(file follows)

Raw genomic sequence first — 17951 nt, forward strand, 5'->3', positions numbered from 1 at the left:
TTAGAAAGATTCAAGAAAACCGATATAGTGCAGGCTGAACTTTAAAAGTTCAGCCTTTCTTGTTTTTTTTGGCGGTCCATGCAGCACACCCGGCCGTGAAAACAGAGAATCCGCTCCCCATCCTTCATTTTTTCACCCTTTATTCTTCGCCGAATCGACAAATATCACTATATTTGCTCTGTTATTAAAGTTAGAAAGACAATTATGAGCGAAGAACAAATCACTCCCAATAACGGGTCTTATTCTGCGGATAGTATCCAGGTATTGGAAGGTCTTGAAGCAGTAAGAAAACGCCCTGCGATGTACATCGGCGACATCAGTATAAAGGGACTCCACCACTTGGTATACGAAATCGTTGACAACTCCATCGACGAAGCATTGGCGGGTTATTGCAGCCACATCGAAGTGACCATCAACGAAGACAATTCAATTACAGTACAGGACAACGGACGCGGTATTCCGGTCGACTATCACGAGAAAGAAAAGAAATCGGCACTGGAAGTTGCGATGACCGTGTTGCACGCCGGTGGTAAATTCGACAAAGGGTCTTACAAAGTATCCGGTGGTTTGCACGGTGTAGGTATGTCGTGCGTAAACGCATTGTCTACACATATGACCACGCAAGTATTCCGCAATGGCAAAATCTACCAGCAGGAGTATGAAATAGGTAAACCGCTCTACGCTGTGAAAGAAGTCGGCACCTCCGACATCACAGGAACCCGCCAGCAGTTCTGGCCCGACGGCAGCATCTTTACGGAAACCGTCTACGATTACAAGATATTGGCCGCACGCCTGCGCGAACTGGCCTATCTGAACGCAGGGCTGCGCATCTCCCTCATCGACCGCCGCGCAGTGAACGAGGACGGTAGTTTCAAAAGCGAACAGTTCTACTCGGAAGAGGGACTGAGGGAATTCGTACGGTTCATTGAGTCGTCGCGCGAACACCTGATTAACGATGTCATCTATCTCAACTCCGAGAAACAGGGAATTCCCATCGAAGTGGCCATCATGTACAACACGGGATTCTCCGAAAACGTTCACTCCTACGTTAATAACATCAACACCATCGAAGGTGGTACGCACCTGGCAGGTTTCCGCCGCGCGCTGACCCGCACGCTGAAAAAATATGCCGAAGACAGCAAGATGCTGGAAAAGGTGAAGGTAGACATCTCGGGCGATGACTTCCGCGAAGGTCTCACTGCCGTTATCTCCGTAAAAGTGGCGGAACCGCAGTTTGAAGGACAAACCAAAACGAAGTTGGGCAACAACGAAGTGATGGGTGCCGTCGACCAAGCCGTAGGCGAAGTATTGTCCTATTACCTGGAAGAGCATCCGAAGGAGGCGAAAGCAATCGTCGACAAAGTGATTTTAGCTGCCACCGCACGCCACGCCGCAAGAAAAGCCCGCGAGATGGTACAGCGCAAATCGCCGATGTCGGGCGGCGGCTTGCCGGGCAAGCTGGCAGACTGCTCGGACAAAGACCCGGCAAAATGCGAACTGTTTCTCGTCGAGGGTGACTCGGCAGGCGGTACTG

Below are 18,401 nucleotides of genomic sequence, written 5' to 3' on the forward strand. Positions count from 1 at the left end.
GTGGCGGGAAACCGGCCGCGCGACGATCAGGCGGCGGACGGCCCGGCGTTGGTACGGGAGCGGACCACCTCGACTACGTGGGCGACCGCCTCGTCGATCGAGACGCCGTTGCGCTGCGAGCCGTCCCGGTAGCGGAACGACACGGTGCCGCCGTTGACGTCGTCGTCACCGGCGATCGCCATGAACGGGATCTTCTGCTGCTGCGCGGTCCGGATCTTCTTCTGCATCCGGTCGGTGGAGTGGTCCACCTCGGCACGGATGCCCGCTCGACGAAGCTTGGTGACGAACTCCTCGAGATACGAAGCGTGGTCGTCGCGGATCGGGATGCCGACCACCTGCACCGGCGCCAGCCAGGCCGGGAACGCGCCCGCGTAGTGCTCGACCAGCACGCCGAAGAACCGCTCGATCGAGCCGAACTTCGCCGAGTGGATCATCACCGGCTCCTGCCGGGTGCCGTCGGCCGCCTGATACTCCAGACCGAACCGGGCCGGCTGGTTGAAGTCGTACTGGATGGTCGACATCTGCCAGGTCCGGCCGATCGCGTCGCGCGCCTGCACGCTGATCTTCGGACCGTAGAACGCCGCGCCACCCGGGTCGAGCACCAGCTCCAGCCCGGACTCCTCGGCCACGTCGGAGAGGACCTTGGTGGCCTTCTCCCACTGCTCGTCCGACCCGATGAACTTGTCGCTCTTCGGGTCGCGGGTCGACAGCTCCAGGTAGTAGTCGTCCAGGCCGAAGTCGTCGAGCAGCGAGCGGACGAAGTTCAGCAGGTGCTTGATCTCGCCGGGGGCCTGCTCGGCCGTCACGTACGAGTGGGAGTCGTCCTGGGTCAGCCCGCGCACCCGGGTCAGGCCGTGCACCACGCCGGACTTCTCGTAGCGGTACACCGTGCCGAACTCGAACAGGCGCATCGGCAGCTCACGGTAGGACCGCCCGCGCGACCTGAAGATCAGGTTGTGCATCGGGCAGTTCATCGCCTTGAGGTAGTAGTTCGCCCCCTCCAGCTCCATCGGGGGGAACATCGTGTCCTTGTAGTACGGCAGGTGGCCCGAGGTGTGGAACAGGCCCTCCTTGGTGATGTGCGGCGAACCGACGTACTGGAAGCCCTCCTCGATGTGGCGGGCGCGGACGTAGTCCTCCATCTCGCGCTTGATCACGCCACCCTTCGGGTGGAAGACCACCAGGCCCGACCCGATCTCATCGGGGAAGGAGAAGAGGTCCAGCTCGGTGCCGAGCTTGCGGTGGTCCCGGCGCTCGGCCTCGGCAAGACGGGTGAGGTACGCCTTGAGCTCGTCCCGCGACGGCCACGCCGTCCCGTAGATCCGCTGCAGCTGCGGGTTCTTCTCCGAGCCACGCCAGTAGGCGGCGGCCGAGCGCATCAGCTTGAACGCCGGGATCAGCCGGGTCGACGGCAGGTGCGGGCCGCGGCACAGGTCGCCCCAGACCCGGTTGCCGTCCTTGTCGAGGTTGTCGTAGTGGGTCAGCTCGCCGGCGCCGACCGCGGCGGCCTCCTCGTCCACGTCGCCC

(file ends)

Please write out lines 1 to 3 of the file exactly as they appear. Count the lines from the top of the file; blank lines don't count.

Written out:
Raw genomic sequence first — 17951 nt, forward strand, 5'->3', positions numbered from 1 at the left:
TTAGAAAGATTCAAGAAAACCGATATAGTGCAGGCTGAACTTTAAAAGTTCAGCCTTTCTTGTTTTTTTTGGCGGTCCATGCAGCACACCCGGCCGTGAAAACAGAGAATCCGCTCCCCATCCTTCATTTTTTCACCCTTTATTCTTCGCCGAATCGACAAATATCACTATATTTGCTCTGTTATTAAAGTTAGAAAGACAATTATGAGCGAAGAACAAATCACTCCCAATAACGGGTCTTATTCTGCGGATAGTATCCAGGTATTGGAAGGTCTTGAAGCAGTAAGAAAACGCCCTGCGATGTACATCGGCGACATCAGTATAAAGGGACTCCACCACTTGGTATACGAAATCGTTGACAACTCCATCGACGAAGCATTGGCGGGTTATTGCAGCCACATCGAAGTGACCATCAACGAAGACAATTCAATTACAGTACAGGACAACGGACGCGGTATTCCGGTCGACTATCACGAGAAAGAAAAGAAATCGGCACTGGAAGTTGCGATGACCGTGTTGCACGCCGGTGGTAAATTCGACAAAGGGTCTTACAAAGTATCCGGTGGTTTGCACGGTGTAGGTATGTCGTGCGTAAACGCATTGTCTACACATATGACCACGCAAGTATTCCGCAATGGCAAAATCTACCAGCAGGAGTATGAAATAGGTAAACCGCTCTACGCTGTGAAAGAAGTCGGCACCTCCGACATCACAGGAACCCGCCAGCAGTTCTGGCCCGACGGCAGCATCTTTACGGAAACCGTCTACGATTACAAGATATTGGCCGCACGCCTGCGCGAACTGGCCTATCTGAACGCAGGGCTGCGCATCTCCCTCATCGACCGCCGCGCAGTGAACGAGGACGGTAGTTTCAAAAGCGAACAGTTCTACTCGGAAGAGGGACTGAGGGAATTCGTACGGTTCATTGAGTCGTCGCGCGAACACCTGATTAACGATGTCATCTATCTCAACTCCGAGAAACAGGGAATTCCCATCGAAGTGGCCATCATGTACAACACGGGATTCTCCGAAAACGTTCACTCCTACGTTAATAACATCAACACCATCGAAGGTGGTACGCACCTGGCAGGTTTCCGCCGCGCGCTGACCCGCACGCTGAAAAAATATGCCGAAGACAGCAAGATGCTGGAAAAGGTGAAGGTAGACATCTCGGGCGATGACTTCCGCGAAGGTCTCACTGCCGTTATCTCCGTAAAAGTGGCGGAACCGCAGTTTGAAGGACAAACCAAAACGAAGTTGGGCAACAACGAAGTGATGGGTGCCGTCGACCAAGCCGTAGGCGAAGTATTGTCCTATTACCTGGAAGAGCATCCGAAGGAGGCGAAAGCAATCGTCGACAAAGTGATTTTAGCTGCCACCGCACGCCACGCCGCAAGAAAAGCCCGCGAGATGGTACAGCGCAAATCGCCGATGTCGGGCGGCGGCTTGCCGGGCAAGCTGGCAGACTGCTCGGACAAAGACCCGGCAAAATGCGAACTGTTTCTCGTCGAGGGTGACTCGGCAGGCGGTACTG

Below are 18,401 nucleotides of genomic sequence, written 5' to 3' on the forward strand. Positions count from 1 at the left end.